Research shows inconsistent results when it comes to phytoestrogens for menopausal symptoms. That means some studies show a small reduction in hot flashes, while others don’t.

If you’re interested in taking these phytoestrogens, speak with your healthcare professional first.
In addition, there are a lot of nutraceuticals/supplements that can be helpful for perimenopause and menopause. But be wary of where and what you choose and purchase. Not only should these ideally be personalized to your biology, they ought to be of high quality. In addition, they ought to be monitored so that you aren’t stuck with being on long-term supplements.

Bottom Line on Optimizing Effects of Menopause

When it comes to nutrition for menopause a few simple changes can help you optimize the effects of menopause.

Be sure to drink enough fluids, but not alcohol; cut down on spicy foods, caffeine, and sugar; eat smaller quantities of higher-quality food; eat a lot of fiber, and have soy if you enjoy it, but don’t expect it to miraculously solve any bothersome menopausal symptoms.

If menopausal symptoms are bothering you, book an appointment with me to see if my services can help you navigate this time in your life. 

References

American College of Obstetricians and Gynecologists. (2018, December). The Menopause Years. Retrieved from
https://www.acog.org/Patients/FAQs/The-Menopause-Years

Mayo Clinic Healthy Lifestyle Women’s Health (2016, April 21). Menopause weight gain: Stop the middle age spread. Retrieved from
https://www.mayoclinic.org/healthy-lifestyle/womens-health/in-depth/menopause-weight-gain/art-20046058

Medscape. (2018, March 19). Mediterranean Diet May Help Protect Bones in Postmenopausal Women. Retrieved from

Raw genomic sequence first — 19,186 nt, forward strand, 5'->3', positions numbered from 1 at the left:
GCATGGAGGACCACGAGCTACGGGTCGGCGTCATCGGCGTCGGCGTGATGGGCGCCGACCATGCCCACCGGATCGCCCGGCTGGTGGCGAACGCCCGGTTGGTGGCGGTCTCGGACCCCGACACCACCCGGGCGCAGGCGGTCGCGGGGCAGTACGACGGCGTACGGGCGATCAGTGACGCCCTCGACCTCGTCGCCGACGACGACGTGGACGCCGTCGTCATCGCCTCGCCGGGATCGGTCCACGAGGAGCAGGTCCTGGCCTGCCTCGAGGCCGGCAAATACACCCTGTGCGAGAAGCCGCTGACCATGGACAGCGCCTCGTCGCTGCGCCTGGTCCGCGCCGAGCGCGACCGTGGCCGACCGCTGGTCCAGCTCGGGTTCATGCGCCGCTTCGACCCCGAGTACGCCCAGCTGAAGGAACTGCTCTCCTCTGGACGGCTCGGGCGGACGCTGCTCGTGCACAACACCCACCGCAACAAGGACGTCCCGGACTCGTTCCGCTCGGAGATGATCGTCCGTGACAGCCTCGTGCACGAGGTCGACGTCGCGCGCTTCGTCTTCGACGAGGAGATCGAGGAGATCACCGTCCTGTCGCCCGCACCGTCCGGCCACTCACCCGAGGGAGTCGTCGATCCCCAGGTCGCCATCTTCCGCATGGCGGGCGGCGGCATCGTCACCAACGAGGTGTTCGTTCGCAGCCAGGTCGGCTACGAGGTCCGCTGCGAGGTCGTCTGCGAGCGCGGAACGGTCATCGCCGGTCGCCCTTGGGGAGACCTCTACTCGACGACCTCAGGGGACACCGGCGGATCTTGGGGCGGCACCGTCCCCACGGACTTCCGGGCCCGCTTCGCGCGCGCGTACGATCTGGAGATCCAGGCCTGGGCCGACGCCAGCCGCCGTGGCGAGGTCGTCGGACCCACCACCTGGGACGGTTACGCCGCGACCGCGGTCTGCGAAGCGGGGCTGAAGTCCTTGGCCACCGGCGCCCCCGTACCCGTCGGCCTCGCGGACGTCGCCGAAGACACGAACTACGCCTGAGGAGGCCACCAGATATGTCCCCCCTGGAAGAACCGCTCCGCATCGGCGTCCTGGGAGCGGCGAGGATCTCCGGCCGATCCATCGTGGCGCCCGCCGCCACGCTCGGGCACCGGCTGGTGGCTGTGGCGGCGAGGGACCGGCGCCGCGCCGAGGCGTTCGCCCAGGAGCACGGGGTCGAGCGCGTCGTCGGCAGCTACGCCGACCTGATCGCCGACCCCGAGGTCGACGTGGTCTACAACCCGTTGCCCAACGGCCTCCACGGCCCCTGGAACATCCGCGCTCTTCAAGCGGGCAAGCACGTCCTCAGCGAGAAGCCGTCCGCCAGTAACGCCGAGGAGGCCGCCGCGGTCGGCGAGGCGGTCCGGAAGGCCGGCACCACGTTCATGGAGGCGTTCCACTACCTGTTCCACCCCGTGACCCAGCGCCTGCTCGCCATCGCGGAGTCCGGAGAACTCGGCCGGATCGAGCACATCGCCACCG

https://www.medscape.com/viewarticle/894109

Medscape. (2018, July 27). Weight Effects of Plant-Estrogens May Vary After Menopause. Retrieved from
https://www.medscape.com/viewarticle/899858

Medscape. (2018, November 6). Diet Rich in Fruits and Vegetables Tied to Fewer Menopause Symptoms. Retrieved from
https://www.medscape.com/viewarticle/905407

Medscape. (2017, October 10). Docs Call Attention to Women Piling on Pounds in Midlife. Retrieved from
https://www.medscape.com/viewarticle/886795

Medscape. (2017, June 8). Heavy Drinking Increases Postmenopausal Sarcopenia Risk. Retrieved from
https://www.medscape.com/viewarticle/881339

NIH National Institute on Aging. (n.d.). Menopause: Tips for a Healthy Transition. Retrieved from
https://www.nia.nih.gov/health/infographics/menopause-tips-healthy-transition

NIH National Institute on Aging. (2017, June 27). What is menopause? Retrieved from
https://www.nia.nih.gov/health/what-menopause

NIH National Institute on Aging. (2017, June 16). What Are the Signs and Symptoms of Menopause? Retrieved from
https://www.nia.nih.gov/health/what-are-signs-and-symptoms-menopause

NIH National Institute on Aging. (2017, June 26). Hot Flashes: What Can I Do? Retrieved from
https://www.nia.nih.gov/health/hot-flashes-what-can-i-do

NIH National Institute on Aging. (2017, May 13). Sleep Problems and Menopause: What Can I Do? Retrieved from
https://www.nia.nih.gov/health/sleep-problems-and-menopause-what-can-i-do

NIH National Institute of Diabetes and Digestive and Kidney Diseases. (2017, March). Treatment for Bladder Infection (Urinary Tract Infection—UTI) in Adults. Retrieved from
https://www.niddk.nih.gov/health-information/urologic-diseases/bladder-infection-uti-in-adults/treatment

NIH National Institute on Aging. (2017, May 16). Facts About Aging and Alcohol. Retrieved from
https://www.nia.nih.gov/health/facts-about-aging-and-alcohol

NIH National Institute on Aging. (2019, April 29). Choosing Healthy Meals As You Get Older. Retrieved from
https://www.nia.nih.gov/health/choosing-healthy-meals-you-get-older

NIH National Center for Complementary and Integrative Health Clinical Digest. (2016, February). Menopausal Symptoms and Complementary Health Practices:
What the Science Says. Retrieved from
https://nccih.nih.gov/health/providers/digest/menopause-science